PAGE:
SAN FRANCISCO (CN) – A 23-year-old man who bragged about plotting terror attacks in the Bay Area will spend more than 15 years behind bars, a federal judge ruled Tuesday, despite arguments that he was just a naive young man saying outlandish things to shock people.
“His words were very dangerous,” U.S. District Judge Charles Breyer said before handing down the 188-month sentence. “Words matter.”
In conversations with an undercover FBI agent and informant, Oakland resident Amer Alhaggagi talked about bombing gay night clubs, setting fire to the Berkeley Hills and distributing poison-laced cocaine.
A terrorism expert testified in December that Alhaggagi was “all talk” and egged on by an undercover agent and informant to propose absurd ideas for terror attacks that he never intended to carry out.
Last year, Alhaggagi pleaded guilty to providing material support to terrorists, based on him opening social media accounts for the Islamic State, and three identity theft charges.
The outcome is less than the 33-year sentence prosecutors asked for but more than the defense’s requested four-year sentence. The judge said he found Alhaggagi’s “lack of empathy for others” and statements he made in jail after his arrest “disturbing.”
Alhaggagi talked about shooting police officers at a memorial service for a fallen officer, according to Richard Jump, a 54-year-old jailhouse informant who testified at the sentencing hearing Tuesday. Jump also said that Alhaggagi was involved with a sketch depicting a delivery truck blowing up the federal building in San Francisco, where Tuesday’s sentencing hearing occurred. Jump did not see Alhaggagi draw the sketch, but said it appeared Alhaggagi or one of his friends at the jail had created it.
Alhaggagi’s lawyer challenged Jump’s credibility, noting that the informant was released early from jail for his cooperation. Jump testified that he only came forward out of a sense of patriotic and moral duty because he was disturbed by Alhaggagi’s talk of killing innocent people.
The defendant’s attorney Mary McNamara said her client, being the youngest and most inexperienced person at the Glenn Dyer Jail in Oakland, was scared and merely “talk[ing] a big game” to “impress the much older inmates.”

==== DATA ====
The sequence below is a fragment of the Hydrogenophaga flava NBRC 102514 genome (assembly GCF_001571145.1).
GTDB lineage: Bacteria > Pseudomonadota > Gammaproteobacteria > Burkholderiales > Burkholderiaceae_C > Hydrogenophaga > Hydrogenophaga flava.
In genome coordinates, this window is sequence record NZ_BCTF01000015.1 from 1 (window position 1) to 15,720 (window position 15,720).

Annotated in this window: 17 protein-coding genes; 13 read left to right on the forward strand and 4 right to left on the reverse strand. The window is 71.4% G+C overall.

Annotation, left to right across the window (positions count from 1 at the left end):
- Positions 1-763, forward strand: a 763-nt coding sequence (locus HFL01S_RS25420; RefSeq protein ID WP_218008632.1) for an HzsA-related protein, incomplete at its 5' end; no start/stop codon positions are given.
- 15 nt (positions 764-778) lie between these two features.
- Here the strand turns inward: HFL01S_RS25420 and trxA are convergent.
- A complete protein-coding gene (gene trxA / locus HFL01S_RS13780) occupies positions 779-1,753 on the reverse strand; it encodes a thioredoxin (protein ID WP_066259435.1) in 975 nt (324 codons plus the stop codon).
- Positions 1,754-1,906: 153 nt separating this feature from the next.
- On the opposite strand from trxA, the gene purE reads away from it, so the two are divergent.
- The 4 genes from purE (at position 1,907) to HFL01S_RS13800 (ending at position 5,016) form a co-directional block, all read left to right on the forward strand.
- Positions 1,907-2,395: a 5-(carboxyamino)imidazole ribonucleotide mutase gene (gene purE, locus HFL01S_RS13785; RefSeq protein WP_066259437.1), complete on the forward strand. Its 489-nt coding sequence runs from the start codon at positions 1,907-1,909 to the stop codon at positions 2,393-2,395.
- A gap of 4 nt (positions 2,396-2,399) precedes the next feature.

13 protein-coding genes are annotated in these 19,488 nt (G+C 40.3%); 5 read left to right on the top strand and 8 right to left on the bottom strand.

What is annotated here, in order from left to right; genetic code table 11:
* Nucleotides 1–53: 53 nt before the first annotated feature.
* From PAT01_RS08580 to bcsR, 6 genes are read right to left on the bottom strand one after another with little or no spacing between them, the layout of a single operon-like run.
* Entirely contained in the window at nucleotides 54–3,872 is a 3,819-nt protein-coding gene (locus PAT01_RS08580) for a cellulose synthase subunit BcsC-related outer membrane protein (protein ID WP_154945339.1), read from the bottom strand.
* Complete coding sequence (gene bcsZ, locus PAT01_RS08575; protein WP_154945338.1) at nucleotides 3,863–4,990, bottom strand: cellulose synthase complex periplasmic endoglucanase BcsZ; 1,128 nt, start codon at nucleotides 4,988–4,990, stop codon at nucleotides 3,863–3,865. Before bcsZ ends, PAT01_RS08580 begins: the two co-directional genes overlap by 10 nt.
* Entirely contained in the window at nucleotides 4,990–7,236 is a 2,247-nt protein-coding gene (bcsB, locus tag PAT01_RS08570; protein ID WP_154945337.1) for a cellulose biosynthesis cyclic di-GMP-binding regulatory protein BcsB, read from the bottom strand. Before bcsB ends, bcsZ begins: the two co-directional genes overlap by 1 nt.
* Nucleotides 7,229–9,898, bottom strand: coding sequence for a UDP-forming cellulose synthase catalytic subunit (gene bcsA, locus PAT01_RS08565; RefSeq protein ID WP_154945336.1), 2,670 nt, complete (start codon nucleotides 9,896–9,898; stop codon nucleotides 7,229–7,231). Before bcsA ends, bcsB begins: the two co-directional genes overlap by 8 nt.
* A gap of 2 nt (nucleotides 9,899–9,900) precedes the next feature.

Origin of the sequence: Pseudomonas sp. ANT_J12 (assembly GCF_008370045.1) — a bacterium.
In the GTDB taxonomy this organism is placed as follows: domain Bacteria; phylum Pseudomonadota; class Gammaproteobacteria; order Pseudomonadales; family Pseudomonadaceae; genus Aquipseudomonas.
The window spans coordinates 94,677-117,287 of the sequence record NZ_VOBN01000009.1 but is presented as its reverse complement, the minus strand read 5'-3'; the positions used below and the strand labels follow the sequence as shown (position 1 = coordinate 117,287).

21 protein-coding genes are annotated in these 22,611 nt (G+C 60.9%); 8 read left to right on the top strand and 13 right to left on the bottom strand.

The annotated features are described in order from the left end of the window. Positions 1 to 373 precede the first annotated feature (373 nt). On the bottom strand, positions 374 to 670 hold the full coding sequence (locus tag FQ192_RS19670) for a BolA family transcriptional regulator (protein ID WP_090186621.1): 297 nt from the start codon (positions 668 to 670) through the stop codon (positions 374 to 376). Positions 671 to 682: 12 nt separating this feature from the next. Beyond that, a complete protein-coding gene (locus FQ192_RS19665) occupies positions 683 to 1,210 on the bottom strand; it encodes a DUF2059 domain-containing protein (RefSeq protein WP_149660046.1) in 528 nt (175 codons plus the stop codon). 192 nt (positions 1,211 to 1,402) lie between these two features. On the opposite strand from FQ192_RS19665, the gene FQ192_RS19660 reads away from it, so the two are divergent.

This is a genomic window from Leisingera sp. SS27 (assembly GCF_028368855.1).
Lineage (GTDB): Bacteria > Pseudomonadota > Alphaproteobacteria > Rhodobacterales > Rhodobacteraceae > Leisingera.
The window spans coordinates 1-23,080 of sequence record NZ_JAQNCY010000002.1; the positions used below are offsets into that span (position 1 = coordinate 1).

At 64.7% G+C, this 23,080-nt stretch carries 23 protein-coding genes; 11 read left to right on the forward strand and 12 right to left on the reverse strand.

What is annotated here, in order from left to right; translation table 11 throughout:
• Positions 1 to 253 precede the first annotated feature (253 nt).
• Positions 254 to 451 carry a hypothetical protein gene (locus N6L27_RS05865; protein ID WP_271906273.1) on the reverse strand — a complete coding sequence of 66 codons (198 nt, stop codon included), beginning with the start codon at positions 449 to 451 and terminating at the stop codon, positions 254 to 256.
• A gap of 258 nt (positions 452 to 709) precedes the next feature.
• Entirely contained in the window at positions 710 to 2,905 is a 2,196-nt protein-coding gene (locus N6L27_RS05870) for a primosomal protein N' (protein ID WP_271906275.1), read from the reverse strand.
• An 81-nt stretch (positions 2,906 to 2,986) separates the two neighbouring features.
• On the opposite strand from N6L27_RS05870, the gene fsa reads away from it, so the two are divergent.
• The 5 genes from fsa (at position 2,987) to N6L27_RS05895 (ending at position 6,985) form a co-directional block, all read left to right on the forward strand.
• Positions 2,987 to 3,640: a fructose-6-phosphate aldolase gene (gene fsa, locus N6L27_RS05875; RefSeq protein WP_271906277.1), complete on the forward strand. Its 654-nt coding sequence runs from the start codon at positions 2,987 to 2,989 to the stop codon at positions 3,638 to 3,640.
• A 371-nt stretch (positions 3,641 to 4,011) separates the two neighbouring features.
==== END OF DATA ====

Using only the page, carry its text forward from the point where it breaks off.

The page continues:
The defense also contends that Alhaggagi only opened social media accounts for the Islamic State to curry favor with online jihadists so he could use them to get revenge on users that got his account suspended on the messaging app Telegram.
However, the judge refused to disregard that Alhaggagi downloaded a bomb-making manual and took photos of public transit stations allegedly intended as bombing locations. Those were “pretty big” steps, the judge said.
Most disturbing, Breyer added, was Alhaggagi’s “lack of empathy” toward the people he talked about killing in depraved schemes he boasted about to an undercover agent.
“I can’t predict future conduct,” Breyer said. “I have to protect society.”
After the sentence was handed down, Alhaggagi’s attorney said she believes the judge made a mistake by focusing on her client’s words rather than his intentions.
“He is actually a sweet-natured, kind person,” McNamara said, speaking to reporters outside the courthouse after the hearing. “I think it’s an inaccurate picture.”
McNamara added that she believes Congress needs to take another look at anti-terrorism laws because “providing material support” to terrorists covers a wide range of serious and less serious crimes, “from planting a bomb to opening social media accounts to giving $1 of aid to a terrorist group.”
Breyer also noted Tuesday he was impressed with the more than 150 members of Oakland’s Yemeni community, who penned a letter to the judge calling for leniency. The group pledged an initial $10,000 to support Alhaggagi’s post-release education and said it would organize community members to visit Alhaggagi in jail and help him plan for life after release.
“I’ve never seen before in 21 years that a community comes forward and suggests a path forward for a defendant once he is released,” Breyer said. “I think he’ll need all the help from his community that he can get.”
Members of the community, who attended each of Alhaggagi’s court hearings en mass, also vowed to launch a new program to discuss Alhaggagi’s case with young men in their community and warn them about online activity and extremist comments and behavior.
Alhaggagi was born in the U.S. but spent many years living with his family in Yemen while growing up.
The 23-year-old was sentenced to 15 years and 8 months in prison, along with 10 years of probation after release. His lawyer said he could get 56 days per year taken off his sentence for good behavior.